Several proteins play a role in the mechanism of insulin exocytosis. However, these 'exocytotic proteins' have yet to account for the regulated aspect of insulin exocytosis, and other factors are involved. In pancreatic exocrine cells, the intralumenal zymogen granule protein, syncollin, is required for efficient regulated exocytosis, but it is not known whether intragranular peptides similarly influence regulated insulin exocytosis. Here, this issue has been addressed using expression of syncollin and a syncollin-green fluorescent protein (syncollinGFP) chimera in rat islet β-cells as experimental tools. Syncollin is not normally expressed in β-cells but adenoviral-mediated expression of both syncollin and syncollinGFP indicated that these were specifically targeted to the lumen of β-granules. Syncollin expression in isolated rat islets had no effect on basal insulin secretion but significantly inhibited regulated insulin secretion stimulated by glucose (16.7 mM), glucagon-like peptide-1 (GLP-1) (10 nM) and glyburide (5μM). Consistent with specific localization of syncollin to β-granules, constitutive secretion was unchanged by syncollin expression in rat islets. Syncollin-mediated inhibition of insulin secretion was not due to inadequate insulin production. Moreover, secretagogue-induced increases in cytosolic intracellular Ca2+, which is a prerequisite for triggering insulin exocytosis, were unaffected in syncollin-expressing islets. Therefore, syncollin was most likely acting downstream of secondary signals at the level of insulin exocytosis. Thus, syncollin expression in β-cells has highlighted the importance of intralumenal β-granule peptide factors playing a role in the control of insulin exocytosis. In contrast to syncollin, syncollinGFP had no effect on insulin secretion, underlining its usefulness as a 'fluorescent tag' to track β-granule transport and exocytosis in real time.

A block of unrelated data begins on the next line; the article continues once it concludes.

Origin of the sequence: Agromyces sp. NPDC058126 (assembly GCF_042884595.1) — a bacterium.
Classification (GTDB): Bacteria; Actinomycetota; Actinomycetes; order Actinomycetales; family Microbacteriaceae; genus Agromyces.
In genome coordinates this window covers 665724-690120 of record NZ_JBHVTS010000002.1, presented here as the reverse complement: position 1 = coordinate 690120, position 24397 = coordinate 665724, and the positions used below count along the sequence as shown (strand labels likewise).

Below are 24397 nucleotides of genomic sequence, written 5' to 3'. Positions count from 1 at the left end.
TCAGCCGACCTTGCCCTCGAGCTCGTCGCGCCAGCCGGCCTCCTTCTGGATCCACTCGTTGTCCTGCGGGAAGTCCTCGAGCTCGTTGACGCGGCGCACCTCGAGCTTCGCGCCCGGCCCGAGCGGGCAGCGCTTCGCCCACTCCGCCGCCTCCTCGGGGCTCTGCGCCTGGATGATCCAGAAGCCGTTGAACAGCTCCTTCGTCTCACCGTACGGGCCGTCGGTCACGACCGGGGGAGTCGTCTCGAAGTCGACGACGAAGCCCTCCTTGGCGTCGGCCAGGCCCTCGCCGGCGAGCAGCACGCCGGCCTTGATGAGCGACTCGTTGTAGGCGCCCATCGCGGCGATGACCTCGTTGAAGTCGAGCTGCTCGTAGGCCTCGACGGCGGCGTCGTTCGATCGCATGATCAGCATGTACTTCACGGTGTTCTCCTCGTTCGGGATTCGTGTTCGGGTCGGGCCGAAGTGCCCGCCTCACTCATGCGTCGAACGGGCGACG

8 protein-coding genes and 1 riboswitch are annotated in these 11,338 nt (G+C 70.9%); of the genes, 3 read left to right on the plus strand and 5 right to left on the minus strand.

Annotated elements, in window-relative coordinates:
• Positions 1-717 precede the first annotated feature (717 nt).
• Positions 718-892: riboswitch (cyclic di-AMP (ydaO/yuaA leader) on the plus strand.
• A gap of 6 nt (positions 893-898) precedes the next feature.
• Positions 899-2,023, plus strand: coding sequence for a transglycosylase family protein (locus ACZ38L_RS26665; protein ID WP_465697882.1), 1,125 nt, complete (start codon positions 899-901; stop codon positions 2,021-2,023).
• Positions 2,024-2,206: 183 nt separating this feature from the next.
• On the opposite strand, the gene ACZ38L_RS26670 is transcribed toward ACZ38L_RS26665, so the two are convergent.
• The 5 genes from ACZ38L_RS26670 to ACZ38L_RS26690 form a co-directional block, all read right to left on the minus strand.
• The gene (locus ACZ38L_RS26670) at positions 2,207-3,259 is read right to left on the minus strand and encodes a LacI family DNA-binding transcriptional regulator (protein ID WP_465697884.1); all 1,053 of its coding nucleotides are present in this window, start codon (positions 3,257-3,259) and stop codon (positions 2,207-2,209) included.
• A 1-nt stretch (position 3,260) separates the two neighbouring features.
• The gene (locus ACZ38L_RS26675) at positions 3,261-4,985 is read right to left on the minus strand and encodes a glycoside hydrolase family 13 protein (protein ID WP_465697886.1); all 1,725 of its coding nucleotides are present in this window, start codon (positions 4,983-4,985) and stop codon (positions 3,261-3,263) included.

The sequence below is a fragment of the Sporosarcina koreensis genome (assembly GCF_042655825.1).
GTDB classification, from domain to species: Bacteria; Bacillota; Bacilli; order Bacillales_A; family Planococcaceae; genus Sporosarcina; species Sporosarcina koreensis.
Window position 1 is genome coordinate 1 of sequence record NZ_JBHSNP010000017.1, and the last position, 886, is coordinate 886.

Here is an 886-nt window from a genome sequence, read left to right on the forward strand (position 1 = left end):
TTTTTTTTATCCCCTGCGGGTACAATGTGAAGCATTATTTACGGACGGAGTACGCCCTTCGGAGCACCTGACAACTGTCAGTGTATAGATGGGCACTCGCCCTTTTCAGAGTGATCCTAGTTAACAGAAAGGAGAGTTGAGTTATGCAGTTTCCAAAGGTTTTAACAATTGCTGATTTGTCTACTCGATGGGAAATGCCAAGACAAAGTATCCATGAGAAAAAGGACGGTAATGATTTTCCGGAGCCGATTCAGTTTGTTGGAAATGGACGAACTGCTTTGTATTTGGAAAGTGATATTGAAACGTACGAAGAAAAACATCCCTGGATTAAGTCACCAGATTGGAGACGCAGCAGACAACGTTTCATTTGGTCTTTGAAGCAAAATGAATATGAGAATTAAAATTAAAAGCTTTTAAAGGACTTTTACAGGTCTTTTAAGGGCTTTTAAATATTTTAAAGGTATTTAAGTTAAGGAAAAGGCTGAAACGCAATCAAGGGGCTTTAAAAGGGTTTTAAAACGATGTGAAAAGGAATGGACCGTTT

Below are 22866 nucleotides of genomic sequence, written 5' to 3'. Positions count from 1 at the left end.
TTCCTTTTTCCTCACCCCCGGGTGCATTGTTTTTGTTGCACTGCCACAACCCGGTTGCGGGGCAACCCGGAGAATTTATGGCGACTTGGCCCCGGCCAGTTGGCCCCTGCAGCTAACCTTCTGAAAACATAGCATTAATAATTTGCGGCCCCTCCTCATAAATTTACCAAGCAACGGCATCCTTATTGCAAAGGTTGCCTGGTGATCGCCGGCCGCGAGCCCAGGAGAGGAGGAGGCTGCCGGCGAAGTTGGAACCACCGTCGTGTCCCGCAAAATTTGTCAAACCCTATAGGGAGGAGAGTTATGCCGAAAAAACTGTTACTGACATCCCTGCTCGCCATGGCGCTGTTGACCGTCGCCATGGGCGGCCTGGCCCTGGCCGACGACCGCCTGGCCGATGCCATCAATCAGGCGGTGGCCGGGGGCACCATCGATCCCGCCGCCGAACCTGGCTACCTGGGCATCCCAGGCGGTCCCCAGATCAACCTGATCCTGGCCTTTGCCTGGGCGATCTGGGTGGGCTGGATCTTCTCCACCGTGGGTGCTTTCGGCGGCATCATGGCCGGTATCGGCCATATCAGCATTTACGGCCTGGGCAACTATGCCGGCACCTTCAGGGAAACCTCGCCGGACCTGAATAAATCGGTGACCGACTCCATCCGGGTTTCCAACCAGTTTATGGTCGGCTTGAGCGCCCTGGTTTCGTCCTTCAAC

ASJC Scopus subject areas
- Endocrinology, Diabetes and Metabolism